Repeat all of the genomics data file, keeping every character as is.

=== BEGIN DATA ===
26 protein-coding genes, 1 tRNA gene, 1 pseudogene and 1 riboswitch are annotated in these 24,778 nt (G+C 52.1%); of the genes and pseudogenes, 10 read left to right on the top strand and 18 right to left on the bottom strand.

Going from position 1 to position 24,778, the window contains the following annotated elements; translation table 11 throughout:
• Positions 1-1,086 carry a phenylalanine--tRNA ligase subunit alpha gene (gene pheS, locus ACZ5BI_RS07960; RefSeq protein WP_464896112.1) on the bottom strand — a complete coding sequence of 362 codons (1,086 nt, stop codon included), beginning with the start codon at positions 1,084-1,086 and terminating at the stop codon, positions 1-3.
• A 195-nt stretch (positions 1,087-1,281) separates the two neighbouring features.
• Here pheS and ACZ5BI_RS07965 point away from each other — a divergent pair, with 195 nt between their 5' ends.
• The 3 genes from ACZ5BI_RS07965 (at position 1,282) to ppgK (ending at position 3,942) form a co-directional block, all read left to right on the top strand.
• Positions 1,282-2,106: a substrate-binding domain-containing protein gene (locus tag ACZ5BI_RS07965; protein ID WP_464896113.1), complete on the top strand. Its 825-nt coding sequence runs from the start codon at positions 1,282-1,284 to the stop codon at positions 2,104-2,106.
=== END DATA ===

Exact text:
26 protein-coding genes, 1 tRNA gene, 1 pseudogene and 1 riboswitch are annotated in these 24,778 nt (G+C 52.1%); of the genes and pseudogenes, 10 read left to right on the top strand and 18 right to left on the bottom strand.

Going from position 1 to position 24,778, the window contains the following annotated elements; translation table 11 throughout:
• Positions 1-1,086 carry a phenylalanine--tRNA ligase subunit alpha gene (gene pheS, locus ACZ5BI_RS07960; RefSeq protein WP_464896112.1) on the bottom strand — a complete coding sequence of 362 codons (1,086 nt, stop codon included), beginning with the start codon at positions 1,084-1,086 and terminating at the stop codon, positions 1-3.
• A 195-nt stretch (positions 1,087-1,281) separates the two neighbouring features.
• Here pheS and ACZ5BI_RS07965 point away from each other — a divergent pair, with 195 nt between their 5' ends.
• The 3 genes from ACZ5BI_RS07965 (at position 1,282) to ppgK (ending at position 3,942) form a co-directional block, all read left to right on the top strand.
• Positions 1,282-2,106: a substrate-binding domain-containing protein gene (locus tag ACZ5BI_RS07965; protein ID WP_464896113.1), complete on the top strand. Its 825-nt coding sequence runs from the start codon at positions 1,282-1,284 to the stop codon at positions 2,104-2,106.